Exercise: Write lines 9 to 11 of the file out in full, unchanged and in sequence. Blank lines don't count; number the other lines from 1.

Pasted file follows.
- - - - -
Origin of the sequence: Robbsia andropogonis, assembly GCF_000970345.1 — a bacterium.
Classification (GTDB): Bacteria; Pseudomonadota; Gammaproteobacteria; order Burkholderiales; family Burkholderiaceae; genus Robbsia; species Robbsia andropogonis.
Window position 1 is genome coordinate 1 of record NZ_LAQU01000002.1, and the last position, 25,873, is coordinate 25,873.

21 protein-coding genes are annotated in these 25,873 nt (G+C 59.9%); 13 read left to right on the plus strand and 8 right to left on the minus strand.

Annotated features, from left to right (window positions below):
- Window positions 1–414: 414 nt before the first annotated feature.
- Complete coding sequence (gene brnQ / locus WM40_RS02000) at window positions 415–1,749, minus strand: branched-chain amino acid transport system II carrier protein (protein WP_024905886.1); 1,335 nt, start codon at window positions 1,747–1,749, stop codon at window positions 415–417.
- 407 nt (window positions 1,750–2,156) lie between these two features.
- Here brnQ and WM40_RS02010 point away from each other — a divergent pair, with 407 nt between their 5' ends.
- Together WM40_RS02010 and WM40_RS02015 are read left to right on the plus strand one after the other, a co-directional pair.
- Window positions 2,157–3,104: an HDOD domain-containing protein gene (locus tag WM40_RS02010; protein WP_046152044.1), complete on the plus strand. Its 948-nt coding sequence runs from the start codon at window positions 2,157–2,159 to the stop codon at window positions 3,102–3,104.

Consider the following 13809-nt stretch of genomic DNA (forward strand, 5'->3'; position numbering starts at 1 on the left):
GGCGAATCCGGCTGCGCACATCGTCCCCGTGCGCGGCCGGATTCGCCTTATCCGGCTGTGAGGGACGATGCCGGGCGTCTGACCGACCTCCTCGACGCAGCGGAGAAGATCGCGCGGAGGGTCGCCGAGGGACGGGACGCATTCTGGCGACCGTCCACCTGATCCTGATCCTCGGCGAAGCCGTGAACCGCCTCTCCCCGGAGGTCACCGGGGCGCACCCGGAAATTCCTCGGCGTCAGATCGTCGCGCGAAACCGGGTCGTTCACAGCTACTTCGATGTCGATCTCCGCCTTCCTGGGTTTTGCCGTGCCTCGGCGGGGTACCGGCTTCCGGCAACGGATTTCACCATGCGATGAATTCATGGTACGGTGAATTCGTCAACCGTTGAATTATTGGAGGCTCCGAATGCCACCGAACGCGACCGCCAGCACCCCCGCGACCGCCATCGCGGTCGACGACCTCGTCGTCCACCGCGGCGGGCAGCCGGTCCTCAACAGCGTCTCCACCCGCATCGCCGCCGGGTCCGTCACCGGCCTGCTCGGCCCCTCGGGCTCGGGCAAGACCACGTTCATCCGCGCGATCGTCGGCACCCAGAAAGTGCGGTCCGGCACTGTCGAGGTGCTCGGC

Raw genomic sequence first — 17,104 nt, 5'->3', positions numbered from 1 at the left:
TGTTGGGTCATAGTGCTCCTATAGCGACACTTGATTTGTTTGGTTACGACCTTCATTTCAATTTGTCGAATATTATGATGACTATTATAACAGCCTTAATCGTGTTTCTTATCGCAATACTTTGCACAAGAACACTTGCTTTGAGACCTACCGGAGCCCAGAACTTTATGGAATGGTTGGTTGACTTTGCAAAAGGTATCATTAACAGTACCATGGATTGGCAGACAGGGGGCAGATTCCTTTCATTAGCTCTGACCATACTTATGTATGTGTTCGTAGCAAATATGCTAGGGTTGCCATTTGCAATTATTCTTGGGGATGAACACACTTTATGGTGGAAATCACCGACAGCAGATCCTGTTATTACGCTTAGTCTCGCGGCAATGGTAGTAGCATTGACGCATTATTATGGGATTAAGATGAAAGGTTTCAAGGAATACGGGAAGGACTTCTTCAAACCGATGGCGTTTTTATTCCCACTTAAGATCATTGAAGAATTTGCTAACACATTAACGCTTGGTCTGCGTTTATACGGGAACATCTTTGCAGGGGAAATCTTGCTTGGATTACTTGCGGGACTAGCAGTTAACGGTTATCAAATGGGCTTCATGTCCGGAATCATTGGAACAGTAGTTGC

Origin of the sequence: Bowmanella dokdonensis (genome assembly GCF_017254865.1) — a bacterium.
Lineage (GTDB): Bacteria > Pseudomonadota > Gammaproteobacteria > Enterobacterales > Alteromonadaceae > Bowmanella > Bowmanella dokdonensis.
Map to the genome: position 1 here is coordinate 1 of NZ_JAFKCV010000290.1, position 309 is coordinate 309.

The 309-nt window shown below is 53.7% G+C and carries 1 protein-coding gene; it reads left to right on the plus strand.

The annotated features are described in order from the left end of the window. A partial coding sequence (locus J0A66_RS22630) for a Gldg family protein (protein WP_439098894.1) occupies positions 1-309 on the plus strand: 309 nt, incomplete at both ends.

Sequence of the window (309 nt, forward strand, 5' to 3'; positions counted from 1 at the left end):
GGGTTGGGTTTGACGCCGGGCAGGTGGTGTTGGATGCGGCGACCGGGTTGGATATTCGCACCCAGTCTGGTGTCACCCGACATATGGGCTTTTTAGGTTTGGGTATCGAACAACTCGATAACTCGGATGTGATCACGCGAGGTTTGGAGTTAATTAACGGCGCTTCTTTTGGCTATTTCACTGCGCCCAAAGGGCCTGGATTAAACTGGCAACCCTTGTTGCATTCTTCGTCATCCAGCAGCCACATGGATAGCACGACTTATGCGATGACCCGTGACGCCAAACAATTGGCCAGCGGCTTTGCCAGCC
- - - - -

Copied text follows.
- Here brnQ and WM40_RS02010 point away from each other — a divergent pair, with 407 nt between their 5' ends.
- Together WM40_RS02010 and WM40_RS02015 are read left to right on the plus strand one after the other, a co-directional pair.
- Window positions 2,157–3,104: an HDOD domain-containing protein gene (locus tag WM40_RS02010; protein WP_046152044.1), complete on the plus strand. Its 948-nt coding sequence runs from the start codon at window positions 2,157–2,159 to the stop codon at window positions 3,102–3,104.